Grow better beet by saving seed

Variable rate sugar beet drilling could improve yields and cut costs, and one west Norfolk grower is investing in the technology to do just that.

Sugar beet seed costs are about £200/ha, depending on variety and seed treatment, and represent a significant proportion of input expenses.

This prompted Strutt & Parker’s Richard Means to investigate the possibility of varying seed rates to achieve optimum plant populations and save seed on his own farming operation.

“If we can be more efficient with our use of sugar beet seed we think it will pay dividends, both in terms of yield and costs,” says Mr Means, a partner at Strutt & Parker’s Farming Department in Cambridge and who also farms in his own right.

Field-scale trial

He is planning a field-scale trial of around 20ha next spring to test variable seed rates on his own fenland soils at Oaks Farm, Outwell, five miles west of Downham Market in Norfolk.

“We will hopefully get a more uniform plant population, which will result in higher yields,” he says.

Sugar beet growers typically aim for around 90,000-100,000 plants/ha as an optimum plant population, but when soil types vary across a field this is rarely uniformly achieved.

Light soils tend to give better, more even, establishment, with the opposite applying for heavier land.

Subsequently, blanket seed rates can have a detrimental effect on the final yield of the crop, producing variable plant populations depending on soil types.

Therefore, a variable-rate seed system aims to reduce the seed rate on lighter land where there is good plant establishment, and raise rates on heavier ground where establishment is poorer.

“Sugar beet cannot tiller or branch like wheat or oilseed rape, so where establishment is known to be poor, upping the seed rate will help maintain the correct populations,” Mr Means explains.

Conversely, if populations are too high there is too much competition for space, light and nutrients and the crop won’t reach its full potential. In addition, beet harvesting can be a struggle with high plant numbers.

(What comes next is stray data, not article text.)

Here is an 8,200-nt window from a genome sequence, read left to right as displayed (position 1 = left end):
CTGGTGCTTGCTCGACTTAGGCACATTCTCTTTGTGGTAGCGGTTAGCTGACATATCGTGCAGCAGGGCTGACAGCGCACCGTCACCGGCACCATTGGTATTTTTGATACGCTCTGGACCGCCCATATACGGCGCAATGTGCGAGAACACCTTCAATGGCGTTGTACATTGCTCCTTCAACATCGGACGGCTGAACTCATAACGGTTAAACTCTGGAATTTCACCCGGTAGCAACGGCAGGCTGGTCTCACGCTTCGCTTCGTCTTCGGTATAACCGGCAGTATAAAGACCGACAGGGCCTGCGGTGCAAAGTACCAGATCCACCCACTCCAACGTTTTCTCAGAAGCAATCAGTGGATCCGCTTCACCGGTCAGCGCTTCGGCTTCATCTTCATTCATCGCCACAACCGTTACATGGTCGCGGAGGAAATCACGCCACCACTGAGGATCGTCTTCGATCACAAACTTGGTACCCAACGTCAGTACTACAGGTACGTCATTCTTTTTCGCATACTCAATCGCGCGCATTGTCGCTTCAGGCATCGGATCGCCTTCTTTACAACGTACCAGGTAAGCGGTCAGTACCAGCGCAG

Clever kit

Mr Means has invested in a Vicon Unicorn precision drill, complete with a John Deere GreenStar GPS system with auto-steer on the company’s StarFire 2 signal.

Frontier’s precision farming division SOYL maps variations in soil types across his fields and produces a zonal map that can be divided into various target seed rates.

“Using historical knowledge of how sugar beet crops have performed we can manually tweak rates if we feel it’s necessary,” says Mr Means.

Automatic seed rate

The map is then fed into the GreenStar system via a memory card and the system will automatically adjust the seed rate of individual seed cells to correspond with the various “zones”.

Typically, the maps have produced target rates of around 110,000 seeds/ha.

Mr Means will be trialling the system on his Norfolk farm as part of the 130ha of sugar beet he grows to fulfill a 9,000t contract on his own and a neighbouring farm.

A control strip will be drilled at a standard rate across differing zones to carry out a visual and hand-dug yield comparison to assess the advantages and disadvantages of the system.

As with all trials, Mr Means says it will interesting to see if there are any significant differences in yield or cost savings and says this is the type of technology he wants to be embracing to try and squeeze out yield increases.

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